Native Wildlife at the Preserve

Because The Leon Levy Native Plant Preserve protects pristine Bahamian terrestrial habitats, it’s a haven for wildlife. The abundance of native trees provides food and nesting areas for birds, as well as food and habitat for many arthropods and a number of reptiles.

Birds at The Leon Levy Native Plant Preserve

The Leon Levy Native Plant Preserve is an exceptional site for birders. Its many trails through different habitats provide good viewing opportunities for a number of species. At least 74 bird species have been spotted at the LLNPP since 2011, and about half of these are resident on Eleuthera year-round.

Some of the most common resident land birds readily found at the Preserve include the Common Ground Dove, White-crowned Pigeon, Bahama Woodstar, Thick-billed Vireo, Bahama Mockingbird, Red-legged Thrush, Bananaquit, Greater Antillean Bullfinch, and Black-faced Grassquit. Thick-billed Vireos especially are sighted frequently, and can be quite tame. They often travel in pairs as they move through the understory in search of insects, fruit, and the occasional small anole lizard.

Other, less obvious species (such as the Great Lizard Cuckoo, Mangrove Cuckoo, and LaSagra’s Flycatcher) are often detected first by their calls and songs, and later located on perches. Waterbirds are restricted to a small area of the LLNPP and, with a few exceptions, are seen less often than the land birds. Perhaps the most regularly seen waterbirds are Green Herons and Yellow-crowned Night Herons, which prefer the edges of the ponds or mangrove swamps. The area surrounding the Welcome Centre features a number of hummingbird feeders that draw Bahama Woodstars, which can be easily seen and photographed. The feeders also attract Bananaquits with their cheerful yellow and black plumage.


Visitors to the freshwater areas at the Levy Preserve can expect to be greeted by friendly Bahama Slider turtles. Initially, the population at the Preserve was quite small; but soon they were joined by others once word got out that the freshwater wetlands at the Preserve are an awesome turtle hangout. All throughout the trails, you may frequently come across a Bahamian Racer snake, which as the name implies will race off into the nearest hole if you get too close. Amongst rocks, signs and tree barks, you’ll find native anoles, geckos and other small native reptiles.

Arthropods at The Leon Levy Native Plant Preserve

The Preserve supports a great diversity of arthropods such as insects, spiders, centipedes, crabs, and scorpions. Arthropods are extremely important members of the ecosystem and provide vital ecological services, such as acting as food for birds, bats, lizards and frogs; pollinating flowers; assisting in the breakdown of dead organic matter; and even helping to control nuisance insects such as mosquitoes. Many butterflies – important pollinators of the Preserve’s plants – flutter among trails and display beds. Some commonly seen include the Bahama Swallowtail, Gulf Fritillary, Julia Heliconian, and Long-tailed Skipper. The Levy Preserve’s mangrove and freshwater wetlands host a diverse assortment of dragonflies that can be seen constantly patrolling above the water. Aquatic insects such as whirligig beetles, backswimmers, and water boatmen are visible making their homes within the vegetation just beneath the water’s surface.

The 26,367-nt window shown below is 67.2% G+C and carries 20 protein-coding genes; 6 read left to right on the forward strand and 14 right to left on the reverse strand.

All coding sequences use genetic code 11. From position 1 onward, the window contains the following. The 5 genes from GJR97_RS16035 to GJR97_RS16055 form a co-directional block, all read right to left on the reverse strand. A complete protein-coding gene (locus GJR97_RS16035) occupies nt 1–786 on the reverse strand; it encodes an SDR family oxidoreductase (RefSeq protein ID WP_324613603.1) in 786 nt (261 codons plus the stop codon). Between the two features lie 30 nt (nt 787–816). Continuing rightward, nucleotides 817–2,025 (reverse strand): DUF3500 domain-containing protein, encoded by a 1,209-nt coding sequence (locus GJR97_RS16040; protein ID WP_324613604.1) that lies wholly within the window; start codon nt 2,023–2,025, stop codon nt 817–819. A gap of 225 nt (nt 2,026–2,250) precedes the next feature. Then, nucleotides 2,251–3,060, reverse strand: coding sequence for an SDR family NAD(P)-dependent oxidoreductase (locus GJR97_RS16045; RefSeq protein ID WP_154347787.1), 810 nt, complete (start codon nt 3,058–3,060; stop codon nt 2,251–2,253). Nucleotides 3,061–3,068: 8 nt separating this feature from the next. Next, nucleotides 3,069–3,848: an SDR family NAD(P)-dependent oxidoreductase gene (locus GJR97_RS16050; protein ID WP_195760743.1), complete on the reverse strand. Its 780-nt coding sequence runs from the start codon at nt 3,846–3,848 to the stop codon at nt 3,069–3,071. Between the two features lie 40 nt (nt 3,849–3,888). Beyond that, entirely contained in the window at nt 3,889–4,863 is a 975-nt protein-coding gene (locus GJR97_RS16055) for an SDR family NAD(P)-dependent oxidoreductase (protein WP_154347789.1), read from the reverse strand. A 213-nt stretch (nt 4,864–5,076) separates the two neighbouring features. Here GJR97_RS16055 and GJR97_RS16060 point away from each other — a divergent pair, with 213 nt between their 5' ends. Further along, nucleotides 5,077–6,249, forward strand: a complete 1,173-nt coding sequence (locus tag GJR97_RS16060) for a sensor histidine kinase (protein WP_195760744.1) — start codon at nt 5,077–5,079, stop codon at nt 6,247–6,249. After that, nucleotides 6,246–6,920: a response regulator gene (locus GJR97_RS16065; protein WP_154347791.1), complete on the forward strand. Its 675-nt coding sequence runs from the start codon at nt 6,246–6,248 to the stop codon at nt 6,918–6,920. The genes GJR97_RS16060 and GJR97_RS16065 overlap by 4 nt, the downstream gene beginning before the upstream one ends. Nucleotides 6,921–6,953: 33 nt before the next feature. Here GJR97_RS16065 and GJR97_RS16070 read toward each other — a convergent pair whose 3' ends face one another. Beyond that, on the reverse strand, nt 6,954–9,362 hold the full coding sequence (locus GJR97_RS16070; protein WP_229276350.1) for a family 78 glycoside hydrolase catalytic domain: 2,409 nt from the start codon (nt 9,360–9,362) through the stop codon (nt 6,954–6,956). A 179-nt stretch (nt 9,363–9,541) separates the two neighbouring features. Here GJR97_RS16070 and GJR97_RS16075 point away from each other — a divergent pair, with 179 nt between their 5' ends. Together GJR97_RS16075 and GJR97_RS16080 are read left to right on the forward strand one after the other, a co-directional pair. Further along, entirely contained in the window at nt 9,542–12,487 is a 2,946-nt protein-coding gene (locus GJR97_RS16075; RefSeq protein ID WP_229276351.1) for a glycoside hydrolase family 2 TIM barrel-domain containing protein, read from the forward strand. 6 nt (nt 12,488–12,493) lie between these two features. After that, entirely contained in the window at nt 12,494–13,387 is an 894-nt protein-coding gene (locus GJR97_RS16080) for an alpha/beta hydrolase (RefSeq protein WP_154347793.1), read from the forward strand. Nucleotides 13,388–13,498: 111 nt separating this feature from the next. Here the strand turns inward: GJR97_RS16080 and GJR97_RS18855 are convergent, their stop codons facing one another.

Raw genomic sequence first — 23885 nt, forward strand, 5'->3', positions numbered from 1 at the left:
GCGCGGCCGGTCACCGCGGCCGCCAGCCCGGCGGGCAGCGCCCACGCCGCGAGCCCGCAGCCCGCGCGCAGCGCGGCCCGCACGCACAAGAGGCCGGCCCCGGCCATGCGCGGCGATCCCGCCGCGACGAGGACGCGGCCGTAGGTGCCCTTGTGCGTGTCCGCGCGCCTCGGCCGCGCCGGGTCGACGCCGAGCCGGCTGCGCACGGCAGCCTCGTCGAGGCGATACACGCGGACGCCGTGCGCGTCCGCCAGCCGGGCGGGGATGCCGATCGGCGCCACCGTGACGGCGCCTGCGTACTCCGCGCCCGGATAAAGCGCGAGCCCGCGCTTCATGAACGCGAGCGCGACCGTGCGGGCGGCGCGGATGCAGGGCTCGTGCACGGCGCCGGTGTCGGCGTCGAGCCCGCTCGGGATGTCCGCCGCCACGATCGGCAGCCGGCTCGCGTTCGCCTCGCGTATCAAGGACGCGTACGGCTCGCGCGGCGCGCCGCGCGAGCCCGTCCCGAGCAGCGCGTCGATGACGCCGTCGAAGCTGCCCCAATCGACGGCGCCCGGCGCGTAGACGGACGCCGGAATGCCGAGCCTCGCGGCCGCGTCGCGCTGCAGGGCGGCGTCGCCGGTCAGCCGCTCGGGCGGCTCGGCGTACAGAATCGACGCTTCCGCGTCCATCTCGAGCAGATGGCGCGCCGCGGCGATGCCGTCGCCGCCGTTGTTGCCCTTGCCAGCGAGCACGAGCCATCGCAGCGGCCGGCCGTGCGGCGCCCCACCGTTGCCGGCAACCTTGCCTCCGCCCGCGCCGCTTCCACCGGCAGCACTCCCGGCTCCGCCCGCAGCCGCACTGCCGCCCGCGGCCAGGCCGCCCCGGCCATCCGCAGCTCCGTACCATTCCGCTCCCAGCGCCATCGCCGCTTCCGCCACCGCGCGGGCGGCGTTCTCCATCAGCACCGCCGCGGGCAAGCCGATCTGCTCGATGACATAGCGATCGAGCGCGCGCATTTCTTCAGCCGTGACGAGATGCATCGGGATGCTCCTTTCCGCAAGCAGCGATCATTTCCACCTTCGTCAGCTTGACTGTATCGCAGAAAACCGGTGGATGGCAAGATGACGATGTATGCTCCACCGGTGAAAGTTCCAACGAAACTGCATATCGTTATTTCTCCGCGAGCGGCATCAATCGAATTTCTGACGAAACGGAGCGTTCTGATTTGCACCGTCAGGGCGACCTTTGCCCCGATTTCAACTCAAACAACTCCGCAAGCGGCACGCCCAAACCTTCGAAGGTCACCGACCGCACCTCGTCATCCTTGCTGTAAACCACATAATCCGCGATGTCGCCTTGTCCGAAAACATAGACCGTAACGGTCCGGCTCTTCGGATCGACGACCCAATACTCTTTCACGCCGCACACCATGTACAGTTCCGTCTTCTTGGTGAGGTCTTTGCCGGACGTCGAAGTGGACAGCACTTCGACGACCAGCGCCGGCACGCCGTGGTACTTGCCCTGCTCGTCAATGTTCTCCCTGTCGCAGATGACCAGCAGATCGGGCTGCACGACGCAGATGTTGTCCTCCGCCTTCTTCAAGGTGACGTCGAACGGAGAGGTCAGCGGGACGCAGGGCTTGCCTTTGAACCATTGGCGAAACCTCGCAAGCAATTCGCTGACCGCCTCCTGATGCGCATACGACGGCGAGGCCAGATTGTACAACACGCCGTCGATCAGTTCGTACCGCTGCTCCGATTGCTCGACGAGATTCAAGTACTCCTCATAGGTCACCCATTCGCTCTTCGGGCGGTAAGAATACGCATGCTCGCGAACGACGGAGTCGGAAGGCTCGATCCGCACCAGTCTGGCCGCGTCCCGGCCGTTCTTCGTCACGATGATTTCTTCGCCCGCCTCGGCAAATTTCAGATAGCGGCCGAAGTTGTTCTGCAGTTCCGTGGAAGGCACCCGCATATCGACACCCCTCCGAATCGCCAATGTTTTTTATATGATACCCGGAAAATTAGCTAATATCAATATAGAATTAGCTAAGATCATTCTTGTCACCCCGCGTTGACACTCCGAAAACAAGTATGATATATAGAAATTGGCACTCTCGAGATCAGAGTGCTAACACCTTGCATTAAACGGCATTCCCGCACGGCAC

New Species Discovered at The Leon Levy Native Plant Preserve

In 2013, Assistant Professor of Biology at the University of The Bahamas Dr. Paul De Luca discovered a new species of katydid while conducting a survey of arthropods at the Preserve. Dr. De Luca and then-Preserve Manager Mark Daniels were walking the Ethan’s Tower trail when they heard the distinctive song of a singing male. Male katydids are known to rub their front wings together to produce a mating song. The two scientists followed the sound to a singing male located on a thatch palm.

Katydids are a close relative of grasshoppers and crickets. The scientific name for this newfound species is Katydid-Erechthis levyi, in honor of Leon Levy; but it’s also referred to as the “blue-faced katydid” because of its striking turquoise colored face.

Surprised but not shocked by the finding, Dr. De Luca said the discovery of a new species to science is a reflection of how much is left to learn about the insects in The Bahamas. It highlights the importance of habitat preservation, which allows the protection of many species that have yet to be discovered.

According to Dr. De Luca, E. levyi does not appear to occur anywhere else in the Greater Antilles, which suggests it may be endemic to The Bahamas, making it the first truly Bahamian katydid.

Learn more about this insect discovery

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